It isn’t a surprise that the Area51 Skate Park in Eindhoven is becoming better known across the world than the city’s most famous sons of PSV Eindhoven. This massive indoor park is one of a kind.
Kids from all across the Benelux come there to ride and it isn’t just because of the park. The staff doe a great job of creating an atmosphere that embraces experimentation, failure and a spirit of fun.
And man, these midgets could ride. There were a couple of them who I’m sure are the offspring of a Tony Hawk video game. Twice the size of the board, fearless and looking for immediate gratification, while talent evolves with every generation, the spirit of your predecessors’ doesn’t always survive. The guys who run the park all spoke of their concern that skating was becoming too much of an organized sport. The majority of the kids consider themselves ‘street skaters,’ but according to their mentors, the majority of those rarely ride the streets.
So when we were invited to do some workshops with the kids, the aim quickly became to give them a fun taste of the romance each of the workshop leaders has had with a skateboard and try to spark a creative switch.
Dave the Chimp intended to help them salvage waste and then work with it to create their own skateable art objects. Wayne Horse wanted to teach them to make piñatas stuffed with feathers, in a baseball with mailboxes sort of ride and smash way. Nomad planned to teach them to let go, working to build intricate sculptures that would take a week to make and get destroyed in a matter of seconds (the Celebrity Deathmatch which came to be, was the result of this initial idea).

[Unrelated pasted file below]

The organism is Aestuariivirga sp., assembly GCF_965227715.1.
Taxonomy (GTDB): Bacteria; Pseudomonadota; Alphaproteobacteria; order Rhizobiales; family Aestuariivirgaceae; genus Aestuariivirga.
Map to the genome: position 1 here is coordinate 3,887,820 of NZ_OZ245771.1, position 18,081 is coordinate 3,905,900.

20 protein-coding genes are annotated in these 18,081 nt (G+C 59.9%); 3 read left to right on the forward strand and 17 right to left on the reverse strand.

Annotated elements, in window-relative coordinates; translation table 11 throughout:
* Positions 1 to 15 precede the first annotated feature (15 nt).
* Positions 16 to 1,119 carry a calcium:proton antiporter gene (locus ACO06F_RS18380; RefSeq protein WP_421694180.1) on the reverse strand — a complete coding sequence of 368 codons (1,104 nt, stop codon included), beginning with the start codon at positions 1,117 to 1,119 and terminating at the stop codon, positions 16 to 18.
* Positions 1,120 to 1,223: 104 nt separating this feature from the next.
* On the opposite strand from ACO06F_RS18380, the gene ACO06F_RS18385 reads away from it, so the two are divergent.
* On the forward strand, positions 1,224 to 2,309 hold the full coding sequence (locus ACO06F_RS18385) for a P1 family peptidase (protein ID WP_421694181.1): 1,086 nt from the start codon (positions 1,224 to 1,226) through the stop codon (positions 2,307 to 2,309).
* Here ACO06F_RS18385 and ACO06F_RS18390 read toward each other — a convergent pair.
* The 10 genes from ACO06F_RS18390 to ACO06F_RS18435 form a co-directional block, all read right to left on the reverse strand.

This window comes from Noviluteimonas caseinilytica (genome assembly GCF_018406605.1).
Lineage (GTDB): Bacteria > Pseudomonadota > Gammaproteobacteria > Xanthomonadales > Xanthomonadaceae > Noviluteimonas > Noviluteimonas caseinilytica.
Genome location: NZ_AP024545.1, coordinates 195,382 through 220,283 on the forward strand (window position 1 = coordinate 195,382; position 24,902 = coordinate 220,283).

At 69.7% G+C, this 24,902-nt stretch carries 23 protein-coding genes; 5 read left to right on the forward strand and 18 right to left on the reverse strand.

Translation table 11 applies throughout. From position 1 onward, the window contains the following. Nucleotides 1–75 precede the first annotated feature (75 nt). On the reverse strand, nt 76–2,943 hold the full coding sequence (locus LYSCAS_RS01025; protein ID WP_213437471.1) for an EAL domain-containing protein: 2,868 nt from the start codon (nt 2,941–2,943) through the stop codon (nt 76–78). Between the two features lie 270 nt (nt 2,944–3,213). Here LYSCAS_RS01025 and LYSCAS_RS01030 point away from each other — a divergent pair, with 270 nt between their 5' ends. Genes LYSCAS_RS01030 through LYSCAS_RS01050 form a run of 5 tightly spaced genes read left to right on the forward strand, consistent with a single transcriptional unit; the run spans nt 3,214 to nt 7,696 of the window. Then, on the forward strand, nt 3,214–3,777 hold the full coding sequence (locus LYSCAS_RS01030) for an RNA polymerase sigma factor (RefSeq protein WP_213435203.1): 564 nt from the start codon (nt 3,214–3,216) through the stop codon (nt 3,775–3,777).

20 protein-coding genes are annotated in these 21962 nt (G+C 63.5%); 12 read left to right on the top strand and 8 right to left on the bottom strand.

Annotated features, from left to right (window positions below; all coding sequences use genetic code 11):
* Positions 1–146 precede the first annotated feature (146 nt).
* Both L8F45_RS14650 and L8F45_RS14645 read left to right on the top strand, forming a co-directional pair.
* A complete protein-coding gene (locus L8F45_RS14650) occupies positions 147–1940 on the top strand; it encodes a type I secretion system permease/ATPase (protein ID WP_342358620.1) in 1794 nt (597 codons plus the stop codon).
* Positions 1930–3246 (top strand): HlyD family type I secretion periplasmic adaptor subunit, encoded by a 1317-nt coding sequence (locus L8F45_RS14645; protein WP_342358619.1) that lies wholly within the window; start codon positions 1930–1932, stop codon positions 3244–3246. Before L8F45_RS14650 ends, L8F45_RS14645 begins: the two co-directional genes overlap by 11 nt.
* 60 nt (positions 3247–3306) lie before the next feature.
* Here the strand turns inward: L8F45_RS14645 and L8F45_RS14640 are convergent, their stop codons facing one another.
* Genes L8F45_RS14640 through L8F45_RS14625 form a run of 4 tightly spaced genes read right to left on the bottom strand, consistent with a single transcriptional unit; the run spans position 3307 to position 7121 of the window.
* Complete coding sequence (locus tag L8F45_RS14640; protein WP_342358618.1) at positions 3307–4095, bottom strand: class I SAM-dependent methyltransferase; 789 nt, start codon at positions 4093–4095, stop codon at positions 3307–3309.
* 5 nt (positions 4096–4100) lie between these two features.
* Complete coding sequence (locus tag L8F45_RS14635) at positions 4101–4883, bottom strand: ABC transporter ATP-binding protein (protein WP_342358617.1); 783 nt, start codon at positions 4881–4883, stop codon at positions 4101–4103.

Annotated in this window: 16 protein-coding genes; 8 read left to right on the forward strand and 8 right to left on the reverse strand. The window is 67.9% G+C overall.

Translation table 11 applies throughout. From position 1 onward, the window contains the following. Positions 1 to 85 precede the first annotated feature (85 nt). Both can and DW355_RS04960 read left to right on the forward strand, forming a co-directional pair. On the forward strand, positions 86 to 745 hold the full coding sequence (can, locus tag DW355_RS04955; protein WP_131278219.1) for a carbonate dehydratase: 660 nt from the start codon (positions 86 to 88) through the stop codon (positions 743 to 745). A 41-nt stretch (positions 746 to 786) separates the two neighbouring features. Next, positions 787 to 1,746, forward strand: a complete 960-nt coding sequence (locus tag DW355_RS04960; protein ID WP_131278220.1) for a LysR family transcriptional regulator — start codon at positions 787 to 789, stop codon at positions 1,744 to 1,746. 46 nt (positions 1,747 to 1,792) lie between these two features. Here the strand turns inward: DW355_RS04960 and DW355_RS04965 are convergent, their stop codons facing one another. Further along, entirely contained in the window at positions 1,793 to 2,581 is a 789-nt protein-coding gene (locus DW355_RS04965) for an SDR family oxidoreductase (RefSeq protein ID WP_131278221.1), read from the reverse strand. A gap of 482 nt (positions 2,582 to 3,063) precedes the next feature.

East Eric used the occasion to make a new invention, and then passed this new weapon on to the kids, teaching them how to find what they need and make each piece before testing their work and learning to paint by board.
In theory, these were all great ideas, but there was one thing we didn’t think about. Kids come to Area51 to skate. As we explained the workshops, half looked constipated and the other half looked like they had bed bugs. It was the expression they carry when they’re bored at school and within minutes more than half the group had walked bluntly out of the room. I’m pretty sure, had I been them I’d have done the same.
While Eric eventually left the room with a new set of students, the three other artists were left there agreeing that they’d have probably walked out too. They decided to turn the workshops into a performance and amuse themselves: The Celebrity Death Match
They created four characters, who would be dropped into the bowl to do battle.
Round 1: The Grime Ripper vs. Ghettorantuala / LaFonda Beyonder vs. Doug the Plug
Winner advances. Loser gets a beating.
As preparations for the show moved on, the kids could start to see what this was all about and one by one, then two by two and four by four they rolled back into the workshops and began cutting their own weapons out of sheets of wood, painting their own sponsor banners and taking in enough paint fumes that the rest of us had bad flashbacks.
The show took place at 21:00 on Saturday the 11th of September. 9 years later and there was to be carnage once again. Each character came out to a track that could have been written for them and amazingly all of them survived the drop and took the fight to their opponents.
That was the point where it all got a bit Lord of the Flies. There was Mousse in the air and a chimp in the bowl, blood on the floor and a smell of hot dog and ferret that you could almost touch. Doug the Plug was a disappointment, but Beyonder’s backside was everything it was hyped up to be. A good time was had by all.
The day after I asked two 16 year olds what they’d thought about the show and they agreed that it was ‘weird,’ ‘special,’ and like nothing they’d every seen before.
Mission Accomplished. Stay away from the Salmon Mousse!